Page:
Analysis & Opinions - Nuclear Security Matters

Constraining Production of Weapons-Usable Material


Reducing the Use of Highly Enriched Uranium in Civilian Research Reactors
January 2016 | Report
U.S. National Academies of Sciences, Engineering, and Medicine

Following a report on the same topic in 2009, this report recaps progress made, identifies opportunities for improvement, and recommends next steps to further reduce the use of HEU for research and medical purposes around the world.

Global Fissile Material Report 2015
2015 | Report
International Panel on Fissile Materials

In its eighth year, the IPFM report tracks developments in HEU production and down blending to LEU. The 2015 report covers material reported by states through 2014. Of note, 2014 marked the first time that the global stockpile of HEU stopped shrinking as a result of Russia’s decision to stop down blending its HEU for the first time in two decades.

Plutonium Separation in Nuclear Power Programs
2015 | Report
International Panel on Fissile Materials

This report documents the dangers and tradeoffs of plutonium separation for civilian purposes, and how those dangers have led to a decline in the number of states maintaining such programs.

China's Spent Nuclear Fuel Management: Current Practices and Future Strategies
July 2011 | Journal Article
Energy Policy
By Yun Zhou

"Although China's nuclear power industry is relatively young and the management of its spent nuclear fuel is not yet a concern, China’s commitment to nuclear energy and its rapid pace of development require detailed analyses of its future spent fuel management policies. The purpose of this study is to provide an overview of China's fuel cycle program and its reprocessing policy, and to suggest strategies for managing its future fuel cycle program." (click here to view)

The Uncertain Future of Nuclear Energy
September 2010 | Report
International Panel on Fissile Materials
Edited by Frank von Hippel

"Today, the official high-growth projection of the Organization for Economic Co‑operation and Developments (OECD) Nuclear Energy Agency (NEA) estimates that nuclear power plants will generate about 20 percent of all electrical energy in 2050. Thus, nuclear power could make a significant contribution to the global electricity supply. Or it could be phased out — especially if there is another accidental or a terrorist-caused Chernobyl-scale release of radioactivity. If the spread of nuclear energy cannot be decoupled from the spread of nuclear weapons, it should be phased out." (click here to view)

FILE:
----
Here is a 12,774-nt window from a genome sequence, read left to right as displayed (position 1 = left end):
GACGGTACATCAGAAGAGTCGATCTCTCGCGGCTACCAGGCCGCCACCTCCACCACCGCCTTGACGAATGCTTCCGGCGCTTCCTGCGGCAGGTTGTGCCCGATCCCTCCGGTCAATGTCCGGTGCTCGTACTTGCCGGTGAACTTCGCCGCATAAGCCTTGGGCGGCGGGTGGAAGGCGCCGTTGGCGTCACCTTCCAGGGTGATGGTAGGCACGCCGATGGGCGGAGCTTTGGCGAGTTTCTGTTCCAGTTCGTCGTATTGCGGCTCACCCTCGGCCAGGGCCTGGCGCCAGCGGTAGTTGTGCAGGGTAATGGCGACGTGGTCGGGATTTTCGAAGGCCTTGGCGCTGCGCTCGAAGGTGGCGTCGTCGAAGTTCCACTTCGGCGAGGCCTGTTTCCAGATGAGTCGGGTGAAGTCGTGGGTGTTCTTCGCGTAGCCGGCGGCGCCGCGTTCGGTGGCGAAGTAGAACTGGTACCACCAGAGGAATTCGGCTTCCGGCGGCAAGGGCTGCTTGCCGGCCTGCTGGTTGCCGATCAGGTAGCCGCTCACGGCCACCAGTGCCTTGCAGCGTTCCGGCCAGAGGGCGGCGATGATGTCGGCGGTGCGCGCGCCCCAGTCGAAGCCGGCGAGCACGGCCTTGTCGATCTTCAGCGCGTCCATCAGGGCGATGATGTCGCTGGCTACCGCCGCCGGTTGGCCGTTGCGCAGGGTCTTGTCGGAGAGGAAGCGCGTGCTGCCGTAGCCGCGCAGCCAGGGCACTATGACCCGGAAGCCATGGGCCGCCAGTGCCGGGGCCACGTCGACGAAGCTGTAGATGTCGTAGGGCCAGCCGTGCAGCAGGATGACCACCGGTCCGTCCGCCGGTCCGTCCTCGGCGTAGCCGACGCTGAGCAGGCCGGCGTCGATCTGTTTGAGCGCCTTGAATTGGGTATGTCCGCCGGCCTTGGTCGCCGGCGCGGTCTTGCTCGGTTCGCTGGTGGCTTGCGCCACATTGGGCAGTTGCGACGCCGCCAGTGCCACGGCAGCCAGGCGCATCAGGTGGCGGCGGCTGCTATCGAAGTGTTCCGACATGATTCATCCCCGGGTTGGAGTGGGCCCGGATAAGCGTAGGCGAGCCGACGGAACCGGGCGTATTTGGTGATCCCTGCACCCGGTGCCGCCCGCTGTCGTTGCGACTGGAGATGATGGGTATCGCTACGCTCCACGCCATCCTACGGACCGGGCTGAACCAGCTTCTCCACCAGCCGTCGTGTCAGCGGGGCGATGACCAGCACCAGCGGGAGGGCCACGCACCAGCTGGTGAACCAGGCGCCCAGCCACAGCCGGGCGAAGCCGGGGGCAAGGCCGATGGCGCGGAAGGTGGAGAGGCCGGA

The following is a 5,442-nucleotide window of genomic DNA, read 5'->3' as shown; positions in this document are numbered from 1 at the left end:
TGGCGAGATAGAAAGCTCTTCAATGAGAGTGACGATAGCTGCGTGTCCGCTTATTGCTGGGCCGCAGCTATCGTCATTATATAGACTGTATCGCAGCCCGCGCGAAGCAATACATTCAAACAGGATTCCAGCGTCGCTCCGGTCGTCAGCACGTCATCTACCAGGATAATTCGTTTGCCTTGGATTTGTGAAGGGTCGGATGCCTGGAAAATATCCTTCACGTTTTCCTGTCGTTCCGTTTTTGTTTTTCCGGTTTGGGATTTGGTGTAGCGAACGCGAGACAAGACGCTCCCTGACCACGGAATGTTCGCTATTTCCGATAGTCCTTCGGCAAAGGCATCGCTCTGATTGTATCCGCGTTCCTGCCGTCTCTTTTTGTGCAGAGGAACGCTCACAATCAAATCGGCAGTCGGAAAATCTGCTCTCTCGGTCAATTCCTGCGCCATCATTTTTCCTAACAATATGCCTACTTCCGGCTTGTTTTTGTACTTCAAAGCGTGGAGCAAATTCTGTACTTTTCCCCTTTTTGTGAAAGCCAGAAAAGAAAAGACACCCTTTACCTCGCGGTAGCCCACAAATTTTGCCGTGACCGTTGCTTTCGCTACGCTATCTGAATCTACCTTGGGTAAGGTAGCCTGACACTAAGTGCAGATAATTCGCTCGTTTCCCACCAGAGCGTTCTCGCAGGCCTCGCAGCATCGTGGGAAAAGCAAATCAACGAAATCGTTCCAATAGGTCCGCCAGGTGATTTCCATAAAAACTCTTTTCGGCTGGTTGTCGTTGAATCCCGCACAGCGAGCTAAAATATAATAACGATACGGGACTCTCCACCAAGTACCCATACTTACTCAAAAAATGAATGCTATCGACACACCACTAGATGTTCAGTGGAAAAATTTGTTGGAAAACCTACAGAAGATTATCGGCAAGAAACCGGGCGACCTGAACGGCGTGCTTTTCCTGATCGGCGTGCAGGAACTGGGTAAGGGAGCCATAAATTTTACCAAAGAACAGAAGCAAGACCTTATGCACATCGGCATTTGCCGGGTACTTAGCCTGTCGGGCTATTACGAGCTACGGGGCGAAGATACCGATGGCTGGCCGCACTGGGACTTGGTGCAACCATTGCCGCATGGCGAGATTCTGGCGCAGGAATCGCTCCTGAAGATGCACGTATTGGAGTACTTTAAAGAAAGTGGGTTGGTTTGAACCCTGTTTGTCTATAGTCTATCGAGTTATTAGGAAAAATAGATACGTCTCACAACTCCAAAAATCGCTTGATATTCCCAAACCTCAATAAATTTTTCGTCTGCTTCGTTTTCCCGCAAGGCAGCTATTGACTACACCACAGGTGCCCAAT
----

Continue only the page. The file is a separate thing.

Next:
Ending Reprocessing in Japan: An Alternative Approach to Managing Japan's Spent Nuclear Fuel and Separated Plutonium
November 2013 | Report
International Panel on Fissile Materials
By Frank N. von Hippel and Masafumi Takubo

"Japan finds itself trapped politically in a spent fuel reprocessing policy that has insignificant resource conservation and radioactive waste management benefits and is becoming increasingly dysfunctional, dangerous and costly. This paper proposes a way out of this reprocessing quagmire and alternative disposal methods for Japan’s accumulated plutonium." (click here to view)

The Security Implications of China's Nuclear Energy Expansion
June 2010 | Journal Article
The Nonproliferation Review 
By Yun Zhou

"This report examines and evaluates security measures at Chinese civilian nuclear power plants and suggests ways to improve them. It also reviews current export control policies and systems, identifies likely challenges to the expanding nuclear sector, and proposes possible solutions." (click here to view)

For more information on this publication: Belfer Communications Office
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